Murray is definitely a 20th century novelist, perhaps a first half of the 20th century novelist, writing on the cusp of the 21st century Ernest Hemingway, Pablo Picasso, Louis Armstrong, James Joyce, and, I m guessing, John Dos Passos are his influences and his desired peers The Seven League Boots is the third volume in what I thought was a coming of age trilogy, but two years ago a fourth volume, The Magic Keys, was published Murray was born in 1916 in rural Alabama, meaning he came of age h Murray is definitely a 20th century novelist, perhaps a first half of the 20th century novelist, writing on the cusp of the 21st century Ernest Hemingway, Pablo Picasso, Louis Armstrong, James Joyce, and, I m guessing, John Dos Passos are his influences and his desired peers The Seven League Boots is the third volume in what I thought was a coming of age trilogy, but two years ago a fourth volume, The Magic Keys, was published Murray was born in 1916 in rural Alabama, meaning he came of age himself during the Great Depression and Jim Crow and not incidentally during the heyday of a shadow culture of black excellence, where the Talented Tenth were identified and giving community support to find their way to the best in available education so they might at least return to the community as teachers, ministers, doctors, and lawyers or perhaps assume a national role as the scholars, artists, politicians, and leaders who led the next wave in the fight for advancement in American society Scooter is Murray s stand in and in this volume he has graduated college and landed the job of replacement bassist for the nation s greatest jazz band think Ellington meets Basie, that good and that influential a leader He has plans of going on to graduate school but first wants to exploreavenues and earn cash to help him get all the way to his doctorate As in the previous novels he learns much from his mentors, sponsors, and lovers, travels the country with the band for a year, leaves them to try his hand as a solo musician in LA for a spell, becomes involved with a Hollywood movie star think Katherine Hephburn , and travels to Europe He ends his grand tour with plans to re settle in New York after a down home visit Murray is a polymath and writes brilliantly if sometimes preciously about books, food, film, sports, jive, politics, art, and, of course, jazz music His Joycean experiments with prose rise no higher in inventiveness than Dos Passos s in USA but, perhaps because their appearance is linked to the music and language of jazz, issupple and effective The book is short on plot but moves like a picaresque novel less a story of overcoming challenge than making a wondrous journey Success seems pre determined but, except for the too frequent and cloying reminiscing about his too well loved former college roommate, works It is a grand tour and I ll be beginning The Magic Keys shortly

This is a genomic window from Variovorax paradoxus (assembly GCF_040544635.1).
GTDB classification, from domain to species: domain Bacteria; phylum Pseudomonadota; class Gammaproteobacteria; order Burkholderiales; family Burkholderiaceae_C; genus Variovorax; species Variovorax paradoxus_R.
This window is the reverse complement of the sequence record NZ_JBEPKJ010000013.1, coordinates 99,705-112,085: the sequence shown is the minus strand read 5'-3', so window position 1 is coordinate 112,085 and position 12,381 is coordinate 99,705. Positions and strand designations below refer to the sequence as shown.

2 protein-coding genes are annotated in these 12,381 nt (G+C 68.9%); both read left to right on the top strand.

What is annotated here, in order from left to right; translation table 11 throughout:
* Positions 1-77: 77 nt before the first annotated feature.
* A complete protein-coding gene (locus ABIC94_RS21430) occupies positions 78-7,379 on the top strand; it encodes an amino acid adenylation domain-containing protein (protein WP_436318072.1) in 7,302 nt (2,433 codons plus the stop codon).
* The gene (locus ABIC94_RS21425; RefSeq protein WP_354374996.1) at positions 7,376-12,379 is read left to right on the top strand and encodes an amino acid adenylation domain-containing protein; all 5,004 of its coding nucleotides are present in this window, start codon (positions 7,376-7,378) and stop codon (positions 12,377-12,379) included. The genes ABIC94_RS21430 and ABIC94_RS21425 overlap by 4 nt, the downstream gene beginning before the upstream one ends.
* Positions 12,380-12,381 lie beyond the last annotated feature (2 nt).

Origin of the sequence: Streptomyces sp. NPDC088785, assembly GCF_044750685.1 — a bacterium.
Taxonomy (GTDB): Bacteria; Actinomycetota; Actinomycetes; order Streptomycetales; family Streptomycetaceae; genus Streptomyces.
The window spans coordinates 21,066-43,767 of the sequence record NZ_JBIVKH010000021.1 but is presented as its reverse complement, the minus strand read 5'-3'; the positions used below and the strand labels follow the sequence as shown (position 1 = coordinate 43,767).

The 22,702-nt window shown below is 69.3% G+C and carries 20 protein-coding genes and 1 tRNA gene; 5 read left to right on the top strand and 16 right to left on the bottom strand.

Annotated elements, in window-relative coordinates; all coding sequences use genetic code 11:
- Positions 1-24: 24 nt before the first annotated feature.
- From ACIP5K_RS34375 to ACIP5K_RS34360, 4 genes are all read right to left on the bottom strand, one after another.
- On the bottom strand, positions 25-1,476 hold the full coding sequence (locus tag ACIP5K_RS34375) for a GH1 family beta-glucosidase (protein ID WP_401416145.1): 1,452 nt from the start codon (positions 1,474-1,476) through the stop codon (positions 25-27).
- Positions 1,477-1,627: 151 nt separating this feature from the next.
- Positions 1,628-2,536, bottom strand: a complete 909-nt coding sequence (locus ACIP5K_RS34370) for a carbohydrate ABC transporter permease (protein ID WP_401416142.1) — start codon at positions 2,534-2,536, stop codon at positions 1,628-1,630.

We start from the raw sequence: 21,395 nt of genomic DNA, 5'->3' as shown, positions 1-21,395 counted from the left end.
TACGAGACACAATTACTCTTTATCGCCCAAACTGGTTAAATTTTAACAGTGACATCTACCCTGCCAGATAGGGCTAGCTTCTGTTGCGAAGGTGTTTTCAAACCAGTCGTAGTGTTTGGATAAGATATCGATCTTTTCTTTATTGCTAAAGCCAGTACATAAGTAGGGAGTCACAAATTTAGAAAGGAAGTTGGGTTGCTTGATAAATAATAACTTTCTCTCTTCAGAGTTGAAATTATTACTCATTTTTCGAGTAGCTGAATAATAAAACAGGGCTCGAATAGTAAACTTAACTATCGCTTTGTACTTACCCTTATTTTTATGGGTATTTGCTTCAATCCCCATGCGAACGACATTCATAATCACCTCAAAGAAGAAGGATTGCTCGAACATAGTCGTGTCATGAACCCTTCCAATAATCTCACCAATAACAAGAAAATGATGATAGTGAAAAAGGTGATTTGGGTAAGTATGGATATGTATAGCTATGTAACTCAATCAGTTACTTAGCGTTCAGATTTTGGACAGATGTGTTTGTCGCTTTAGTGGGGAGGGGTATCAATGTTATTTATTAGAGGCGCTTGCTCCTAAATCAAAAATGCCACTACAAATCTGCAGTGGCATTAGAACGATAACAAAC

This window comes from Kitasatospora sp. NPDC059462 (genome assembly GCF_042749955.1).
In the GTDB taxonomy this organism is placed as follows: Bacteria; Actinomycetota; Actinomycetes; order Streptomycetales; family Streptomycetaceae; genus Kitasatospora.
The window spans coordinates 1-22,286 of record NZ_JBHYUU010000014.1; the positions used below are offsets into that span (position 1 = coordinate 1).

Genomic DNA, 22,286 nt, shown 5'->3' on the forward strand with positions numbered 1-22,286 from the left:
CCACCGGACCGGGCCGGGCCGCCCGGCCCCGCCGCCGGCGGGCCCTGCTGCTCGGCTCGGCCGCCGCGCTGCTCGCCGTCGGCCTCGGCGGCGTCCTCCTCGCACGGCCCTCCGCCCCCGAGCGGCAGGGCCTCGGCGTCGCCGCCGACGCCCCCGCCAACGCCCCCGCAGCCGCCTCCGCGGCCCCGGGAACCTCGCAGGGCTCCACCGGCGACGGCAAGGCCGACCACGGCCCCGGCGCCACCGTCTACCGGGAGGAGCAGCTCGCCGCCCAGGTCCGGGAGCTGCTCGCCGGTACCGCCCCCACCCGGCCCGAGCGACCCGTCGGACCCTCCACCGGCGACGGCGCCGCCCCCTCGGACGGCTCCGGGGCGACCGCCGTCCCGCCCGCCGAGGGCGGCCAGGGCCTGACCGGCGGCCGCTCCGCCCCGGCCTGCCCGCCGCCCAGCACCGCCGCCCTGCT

3. says: